To close a buy trade the trader must use a sell order, to close a sell trade a trader must use a buy order.
In the example above we have a trader who is at a loss on his trade with no stop in place to limit his potential loss, for this trader to be able to close their trade they will have to use a sell order. You must keep in mind that this is not an isolated trader in this situation, thousand of traders brought when the market looked bullish and most of them wont have placed a stop, the weird thing is most of these traders will all close their trades at the same time.
Although they will most likely all have differing levels of money in their account, their pain threshold will all be relatively similar because of their reactive tendencies.
Lots of sell orders suddenly hitting the market will push the market lower, making the professional trader who sold against the reactive traders a handsome profit.
Remember no one can make a profit without someone else making a loss.
Here’s a real world example.
First we get the bearish pin bar at the top of an up-move, to begin with this pin would have looked like the big bullish candle found four candles before it, so when it comes to placing a trade on this pin I wont be placing it due to this pin being found at a support or resistance level, but instead because I know a lot of people went long in the market when the candle was forming.
So I know that if the market was to move lower from here, at some point the traders who have brought on this pin are likely to close their trade.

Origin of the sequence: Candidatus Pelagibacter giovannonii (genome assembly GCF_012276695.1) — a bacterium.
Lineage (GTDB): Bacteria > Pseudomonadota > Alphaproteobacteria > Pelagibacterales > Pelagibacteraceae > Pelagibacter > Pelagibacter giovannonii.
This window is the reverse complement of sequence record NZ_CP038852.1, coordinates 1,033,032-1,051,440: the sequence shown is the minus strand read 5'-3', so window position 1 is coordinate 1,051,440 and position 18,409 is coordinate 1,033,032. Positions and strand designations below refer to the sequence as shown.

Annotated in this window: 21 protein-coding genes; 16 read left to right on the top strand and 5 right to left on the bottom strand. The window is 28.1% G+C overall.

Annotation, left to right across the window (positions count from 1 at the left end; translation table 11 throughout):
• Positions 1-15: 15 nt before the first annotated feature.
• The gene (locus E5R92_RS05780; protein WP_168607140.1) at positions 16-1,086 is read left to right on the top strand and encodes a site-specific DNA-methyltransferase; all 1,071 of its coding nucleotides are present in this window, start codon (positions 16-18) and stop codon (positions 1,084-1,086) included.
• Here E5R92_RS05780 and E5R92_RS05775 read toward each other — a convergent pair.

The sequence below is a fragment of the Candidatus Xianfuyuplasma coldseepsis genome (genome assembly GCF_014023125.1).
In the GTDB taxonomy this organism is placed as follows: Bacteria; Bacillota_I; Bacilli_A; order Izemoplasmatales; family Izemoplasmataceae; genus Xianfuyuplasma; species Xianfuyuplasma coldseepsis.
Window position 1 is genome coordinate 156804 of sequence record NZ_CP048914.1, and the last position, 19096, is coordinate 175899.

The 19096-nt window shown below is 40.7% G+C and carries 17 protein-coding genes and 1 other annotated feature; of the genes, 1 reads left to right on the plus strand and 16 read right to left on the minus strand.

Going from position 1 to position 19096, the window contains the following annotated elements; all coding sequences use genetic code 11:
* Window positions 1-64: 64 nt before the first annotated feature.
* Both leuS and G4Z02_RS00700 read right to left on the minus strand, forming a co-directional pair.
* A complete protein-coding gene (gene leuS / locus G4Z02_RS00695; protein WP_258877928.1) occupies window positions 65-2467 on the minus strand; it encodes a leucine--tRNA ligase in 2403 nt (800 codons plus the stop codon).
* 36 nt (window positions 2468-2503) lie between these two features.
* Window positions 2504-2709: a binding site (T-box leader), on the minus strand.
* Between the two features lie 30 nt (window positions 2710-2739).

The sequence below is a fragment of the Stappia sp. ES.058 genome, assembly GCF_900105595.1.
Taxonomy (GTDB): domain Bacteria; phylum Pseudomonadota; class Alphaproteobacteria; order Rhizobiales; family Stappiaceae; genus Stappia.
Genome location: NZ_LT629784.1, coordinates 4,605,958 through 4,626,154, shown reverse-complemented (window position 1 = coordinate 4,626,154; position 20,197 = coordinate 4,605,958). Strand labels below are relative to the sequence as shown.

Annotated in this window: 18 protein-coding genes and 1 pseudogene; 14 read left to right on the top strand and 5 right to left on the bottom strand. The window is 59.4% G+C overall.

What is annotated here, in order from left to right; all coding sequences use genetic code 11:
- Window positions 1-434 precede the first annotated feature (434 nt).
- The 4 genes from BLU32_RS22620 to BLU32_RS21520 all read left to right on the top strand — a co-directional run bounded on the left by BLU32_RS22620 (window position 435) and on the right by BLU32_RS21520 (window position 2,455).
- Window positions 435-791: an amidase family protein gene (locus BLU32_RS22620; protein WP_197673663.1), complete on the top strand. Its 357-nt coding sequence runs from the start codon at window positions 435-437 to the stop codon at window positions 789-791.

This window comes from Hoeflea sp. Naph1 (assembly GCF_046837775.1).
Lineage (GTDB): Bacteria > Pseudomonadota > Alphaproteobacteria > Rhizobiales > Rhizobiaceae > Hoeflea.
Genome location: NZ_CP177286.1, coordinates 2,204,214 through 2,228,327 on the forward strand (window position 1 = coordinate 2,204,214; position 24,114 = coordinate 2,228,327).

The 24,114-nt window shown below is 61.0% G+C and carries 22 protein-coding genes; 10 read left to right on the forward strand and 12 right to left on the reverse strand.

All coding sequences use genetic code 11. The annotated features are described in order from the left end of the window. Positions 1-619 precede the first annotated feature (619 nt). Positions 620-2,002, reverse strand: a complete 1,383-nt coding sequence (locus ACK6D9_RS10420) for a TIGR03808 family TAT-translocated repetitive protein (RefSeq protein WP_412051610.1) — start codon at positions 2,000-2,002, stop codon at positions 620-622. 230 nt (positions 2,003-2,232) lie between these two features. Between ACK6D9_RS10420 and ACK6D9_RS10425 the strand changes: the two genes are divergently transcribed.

If you look I’ve marked an X below the candle after the pin, this is where the professional traders start taking profits.
The only way they can take some profits off a sell trade they’ve placed is if they buy, to be able to buy they need sell orders, where do these sell orders come from ?
All the people who were buying back when the pin was forming.
By the time the market has dropped down to here nearly all of these traders will have closed their trades resulting in the market being dominated by sell orders, this gives the professional trader the opportunity to take profits on his trade.
This article was meant as a brief introduction into some of the more advanced concepts of which I have knowledge on when it comes to trading the markets, if you’re a beginning trader then its best not to worry about these concepts just yet.
Understanding how people trade is a big part of some of my other trading strategies. Lots of opportunities in the market come from knowing when and where lots of traders are likely to lose money, if we know where these people are going to lose money it means we can take it from them, if you’re a beginning trader then understandably some of the concepts I’ve discussed in this article maybe a little bit over your head, in a few weeks I’ll be releasing an article which will hopefully explain these concept in more detail as well as some of the techniques and strategies I use based on these concepts.